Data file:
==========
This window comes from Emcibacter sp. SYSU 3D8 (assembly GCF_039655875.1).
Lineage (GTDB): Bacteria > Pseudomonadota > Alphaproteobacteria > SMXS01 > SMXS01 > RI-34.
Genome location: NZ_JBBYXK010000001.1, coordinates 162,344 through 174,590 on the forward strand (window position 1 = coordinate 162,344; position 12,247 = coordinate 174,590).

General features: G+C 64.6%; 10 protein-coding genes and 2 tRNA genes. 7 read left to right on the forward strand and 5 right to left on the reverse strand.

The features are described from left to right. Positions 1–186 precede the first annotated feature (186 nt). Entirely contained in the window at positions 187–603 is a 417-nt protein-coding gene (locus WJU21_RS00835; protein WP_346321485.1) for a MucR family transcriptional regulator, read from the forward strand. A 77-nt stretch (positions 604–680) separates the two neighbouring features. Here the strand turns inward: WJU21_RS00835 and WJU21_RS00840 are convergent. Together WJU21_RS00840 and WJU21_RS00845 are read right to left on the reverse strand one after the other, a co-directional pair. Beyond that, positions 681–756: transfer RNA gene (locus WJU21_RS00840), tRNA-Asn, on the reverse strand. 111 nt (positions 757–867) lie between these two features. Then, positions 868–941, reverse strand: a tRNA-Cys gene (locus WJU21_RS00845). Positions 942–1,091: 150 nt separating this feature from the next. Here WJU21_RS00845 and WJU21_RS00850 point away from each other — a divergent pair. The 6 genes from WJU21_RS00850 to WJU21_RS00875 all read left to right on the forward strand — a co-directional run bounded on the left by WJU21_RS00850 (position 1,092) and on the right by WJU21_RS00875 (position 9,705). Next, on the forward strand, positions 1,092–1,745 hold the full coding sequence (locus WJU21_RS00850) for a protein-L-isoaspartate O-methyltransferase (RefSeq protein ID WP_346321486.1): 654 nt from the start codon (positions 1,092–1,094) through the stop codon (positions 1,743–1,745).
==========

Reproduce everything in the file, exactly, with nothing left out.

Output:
This window comes from Emcibacter sp. SYSU 3D8 (assembly GCF_039655875.1).
Lineage (GTDB): Bacteria > Pseudomonadota > Alphaproteobacteria > SMXS01 > SMXS01 > RI-34.
Genome location: NZ_JBBYXK010000001.1, coordinates 162,344 through 174,590 on the forward strand (window position 1 = coordinate 162,344; position 12,247 = coordinate 174,590).

General features: G+C 64.6%; 10 protein-coding genes and 2 tRNA genes. 7 read left to right on the forward strand and 5 right to left on the reverse strand.

The features are described from left to right. Positions 1–186 precede the first annotated feature (186 nt). Entirely contained in the window at positions 187–603 is a 417-nt protein-coding gene (locus WJU21_RS00835; protein WP_346321485.1) for a MucR family transcriptional regulator, read from the forward strand. A 77-nt stretch (positions 604–680) separates the two neighbouring features. Here the strand turns inward: WJU21_RS00835 and WJU21_RS00840 are convergent. Together WJU21_RS00840 and WJU21_RS00845 are read right to left on the reverse strand one after the other, a co-directional pair. Beyond that, positions 681–756: transfer RNA gene (locus WJU21_RS00840), tRNA-Asn, on the reverse strand. 111 nt (positions 757–867) lie between these two features. Then, positions 868–941, reverse strand: a tRNA-Cys gene (locus WJU21_RS00845). Positions 942–1,091: 150 nt separating this feature from the next. Here WJU21_RS00845 and WJU21_RS00850 point away from each other — a divergent pair. The 6 genes from WJU21_RS00850 to WJU21_RS00875 all read left to right on the forward strand — a co-directional run bounded on the left by WJU21_RS00850 (position 1,092) and on the right by WJU21_RS00875 (position 9,705). Next, on the forward strand, positions 1,092–1,745 hold the full coding sequence (locus WJU21_RS00850) for a protein-L-isoaspartate O-methyltransferase (RefSeq protein ID WP_346321486.1): 654 nt from the start codon (positions 1,092–1,094) through the stop codon (positions 1,743–1,745).